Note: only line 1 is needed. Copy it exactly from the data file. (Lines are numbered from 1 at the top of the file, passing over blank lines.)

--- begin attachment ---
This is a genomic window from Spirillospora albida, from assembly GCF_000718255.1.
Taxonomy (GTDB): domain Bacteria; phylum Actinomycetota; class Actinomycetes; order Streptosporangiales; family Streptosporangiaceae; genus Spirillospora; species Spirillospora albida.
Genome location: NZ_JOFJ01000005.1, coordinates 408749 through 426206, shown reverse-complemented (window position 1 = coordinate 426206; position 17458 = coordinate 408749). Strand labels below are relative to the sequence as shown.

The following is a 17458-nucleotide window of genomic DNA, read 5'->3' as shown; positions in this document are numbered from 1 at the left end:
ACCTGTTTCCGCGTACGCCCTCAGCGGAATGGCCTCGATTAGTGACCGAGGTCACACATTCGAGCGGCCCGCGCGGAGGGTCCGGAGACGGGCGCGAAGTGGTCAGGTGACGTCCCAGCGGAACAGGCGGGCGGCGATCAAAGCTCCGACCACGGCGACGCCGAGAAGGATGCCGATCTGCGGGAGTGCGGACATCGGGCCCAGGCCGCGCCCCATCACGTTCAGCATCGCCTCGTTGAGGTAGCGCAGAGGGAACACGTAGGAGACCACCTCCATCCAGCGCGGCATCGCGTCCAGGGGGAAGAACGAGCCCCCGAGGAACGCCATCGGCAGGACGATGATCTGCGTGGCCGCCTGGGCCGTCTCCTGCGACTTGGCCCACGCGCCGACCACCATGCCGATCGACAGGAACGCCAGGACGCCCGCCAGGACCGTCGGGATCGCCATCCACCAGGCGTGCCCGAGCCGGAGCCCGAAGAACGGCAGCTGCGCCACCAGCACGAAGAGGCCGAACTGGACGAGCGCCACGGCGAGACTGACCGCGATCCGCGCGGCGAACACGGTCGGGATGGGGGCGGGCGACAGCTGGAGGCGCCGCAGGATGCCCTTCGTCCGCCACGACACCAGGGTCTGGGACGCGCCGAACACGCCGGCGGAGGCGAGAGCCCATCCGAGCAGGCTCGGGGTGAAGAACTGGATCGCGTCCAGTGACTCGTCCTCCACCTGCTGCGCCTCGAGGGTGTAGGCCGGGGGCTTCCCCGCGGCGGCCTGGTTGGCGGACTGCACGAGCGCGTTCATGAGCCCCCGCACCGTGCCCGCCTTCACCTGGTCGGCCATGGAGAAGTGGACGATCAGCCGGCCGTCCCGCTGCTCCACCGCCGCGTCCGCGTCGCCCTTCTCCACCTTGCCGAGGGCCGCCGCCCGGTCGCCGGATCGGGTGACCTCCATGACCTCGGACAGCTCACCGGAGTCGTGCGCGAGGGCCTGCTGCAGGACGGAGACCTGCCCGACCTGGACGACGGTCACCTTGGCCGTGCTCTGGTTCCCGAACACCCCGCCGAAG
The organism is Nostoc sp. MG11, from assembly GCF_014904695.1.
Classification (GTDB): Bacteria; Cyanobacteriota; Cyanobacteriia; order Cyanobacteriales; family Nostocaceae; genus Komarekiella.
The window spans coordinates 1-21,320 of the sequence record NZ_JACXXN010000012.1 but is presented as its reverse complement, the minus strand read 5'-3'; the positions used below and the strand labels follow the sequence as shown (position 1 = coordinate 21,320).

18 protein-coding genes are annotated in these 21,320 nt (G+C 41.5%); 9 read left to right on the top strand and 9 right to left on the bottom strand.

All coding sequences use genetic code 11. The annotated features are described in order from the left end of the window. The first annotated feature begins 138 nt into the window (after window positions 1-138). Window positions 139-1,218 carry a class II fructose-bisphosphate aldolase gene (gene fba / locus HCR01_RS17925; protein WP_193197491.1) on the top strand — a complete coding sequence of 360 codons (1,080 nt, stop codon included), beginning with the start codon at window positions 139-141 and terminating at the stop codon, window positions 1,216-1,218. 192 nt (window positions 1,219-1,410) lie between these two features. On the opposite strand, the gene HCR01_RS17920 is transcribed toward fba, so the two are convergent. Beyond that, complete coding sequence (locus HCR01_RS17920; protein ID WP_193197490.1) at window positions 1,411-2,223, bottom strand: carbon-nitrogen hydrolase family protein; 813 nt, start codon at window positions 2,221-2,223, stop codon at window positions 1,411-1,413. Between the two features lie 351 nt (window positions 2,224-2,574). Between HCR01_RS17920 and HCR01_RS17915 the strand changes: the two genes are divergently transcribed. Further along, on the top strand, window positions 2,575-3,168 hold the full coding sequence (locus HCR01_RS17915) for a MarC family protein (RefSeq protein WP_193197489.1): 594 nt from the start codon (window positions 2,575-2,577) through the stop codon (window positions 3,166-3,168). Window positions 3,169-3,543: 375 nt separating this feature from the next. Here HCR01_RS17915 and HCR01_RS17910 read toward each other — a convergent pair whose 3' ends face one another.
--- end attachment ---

This is a genomic window from Spirillospora albida, from assembly GCF_000718255.1.